Gov. Chris Gregoire violated state law by soliciting money for a congressional candidate during the legislative session, state regulators said Wednesday.
But Gregoire’s campaign committee, which sent the fundraising pitch, pointed to obvious ambiguities in the state’s guidelines for political donations and said there was no intent to skirt the law.
The issue arose Wednesday afternoon when Gregoire’s campaign committee sent an e-mail endorsing Democrat Denny Heck for the state’s 3rd Congressional District in southwest Washington.
In the e-mail, Gregoire asked her supporters to “take a moment right now to join the campaign by making a donation,” with a Web link to the donation page on Heck’s campaign Web site.
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State law, however, bans elected officials from raising money for most political candidates during the annual legislative session. The blackout period, known as the “session freeze,” starts 30 days before the Legislature convenes and continues until lawmakers adjourn for the year.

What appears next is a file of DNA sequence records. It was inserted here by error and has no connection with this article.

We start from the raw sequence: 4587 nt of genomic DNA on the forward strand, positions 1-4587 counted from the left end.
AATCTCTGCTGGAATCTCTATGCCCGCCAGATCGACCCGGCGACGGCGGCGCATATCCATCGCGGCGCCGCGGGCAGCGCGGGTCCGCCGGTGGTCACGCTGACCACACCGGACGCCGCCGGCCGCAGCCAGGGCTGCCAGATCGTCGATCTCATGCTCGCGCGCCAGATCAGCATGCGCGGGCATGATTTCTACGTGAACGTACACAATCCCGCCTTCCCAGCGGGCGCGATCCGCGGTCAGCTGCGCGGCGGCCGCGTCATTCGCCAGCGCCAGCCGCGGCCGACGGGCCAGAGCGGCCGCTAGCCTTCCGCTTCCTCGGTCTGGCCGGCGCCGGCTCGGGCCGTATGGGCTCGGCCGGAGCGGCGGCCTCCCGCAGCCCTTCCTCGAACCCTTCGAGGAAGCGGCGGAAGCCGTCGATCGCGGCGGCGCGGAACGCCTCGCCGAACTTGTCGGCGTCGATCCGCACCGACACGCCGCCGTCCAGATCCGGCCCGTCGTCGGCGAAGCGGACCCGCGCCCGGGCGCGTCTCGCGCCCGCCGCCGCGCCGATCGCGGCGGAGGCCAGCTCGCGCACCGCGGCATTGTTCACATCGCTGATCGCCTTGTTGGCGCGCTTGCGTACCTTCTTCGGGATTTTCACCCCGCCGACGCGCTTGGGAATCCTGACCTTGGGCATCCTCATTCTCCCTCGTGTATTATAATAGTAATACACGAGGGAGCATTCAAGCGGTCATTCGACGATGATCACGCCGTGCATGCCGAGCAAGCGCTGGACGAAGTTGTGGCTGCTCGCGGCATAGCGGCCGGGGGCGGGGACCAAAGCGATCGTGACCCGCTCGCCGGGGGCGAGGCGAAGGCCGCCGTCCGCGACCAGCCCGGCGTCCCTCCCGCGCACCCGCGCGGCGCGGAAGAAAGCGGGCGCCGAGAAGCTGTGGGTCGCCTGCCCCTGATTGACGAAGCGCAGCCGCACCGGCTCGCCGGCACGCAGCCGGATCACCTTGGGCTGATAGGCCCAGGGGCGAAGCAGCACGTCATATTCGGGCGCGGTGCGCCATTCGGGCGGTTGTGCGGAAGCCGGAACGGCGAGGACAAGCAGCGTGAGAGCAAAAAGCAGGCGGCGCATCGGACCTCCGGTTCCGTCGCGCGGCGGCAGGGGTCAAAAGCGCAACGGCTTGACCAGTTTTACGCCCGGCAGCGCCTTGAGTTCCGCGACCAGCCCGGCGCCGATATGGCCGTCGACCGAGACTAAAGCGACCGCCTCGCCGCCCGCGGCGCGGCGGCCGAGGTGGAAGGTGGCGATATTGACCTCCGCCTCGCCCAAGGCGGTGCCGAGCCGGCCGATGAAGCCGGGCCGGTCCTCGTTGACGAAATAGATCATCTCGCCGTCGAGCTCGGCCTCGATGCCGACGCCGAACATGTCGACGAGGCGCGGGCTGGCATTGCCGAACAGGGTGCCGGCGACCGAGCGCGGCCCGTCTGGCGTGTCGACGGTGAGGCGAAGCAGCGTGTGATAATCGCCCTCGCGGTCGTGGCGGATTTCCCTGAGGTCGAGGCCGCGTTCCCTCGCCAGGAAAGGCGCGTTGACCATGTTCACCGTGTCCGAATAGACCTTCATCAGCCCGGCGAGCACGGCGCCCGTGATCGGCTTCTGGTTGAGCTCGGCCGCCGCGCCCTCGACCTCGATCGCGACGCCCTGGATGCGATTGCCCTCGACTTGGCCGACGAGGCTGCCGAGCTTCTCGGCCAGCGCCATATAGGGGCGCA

In response to questions from The Associated Press, state Public Disclosure Commission spokeswoman Lori Anderson said Gregoire’s sales pitch for Heck would fall under that freeze.
“We don’t think that anyone subject to the freeze should be fundraising for other federal candidates, and we’ll work with the incumbents to make that clear to them,” Anderson said.
State Insurance Commissioner Mike Kreidler, who signed the e-mail along with Gregoire, also should not be soliciting donations for a candidate, Anderson said. It was unclear whether the agency would pursue any sanctions against either official.
State elected officials are allowed to raise some political money during the legislative session, provided it doesn’t benefit a specific candidate.
But the PDC’s rules leave room for interpretation.
For instance, the guidelines say fundraising is banned for a “known candidate,” defined as someone running for state or local office — no mention of federal candidates.
But the state law underlying those guidelines clearly bans fundraising by elected officials for other candidates, whether federal, local or state, Anderson said.
“Maybe that’s something that we need to add through our rule-making and shore up a bit,” she said.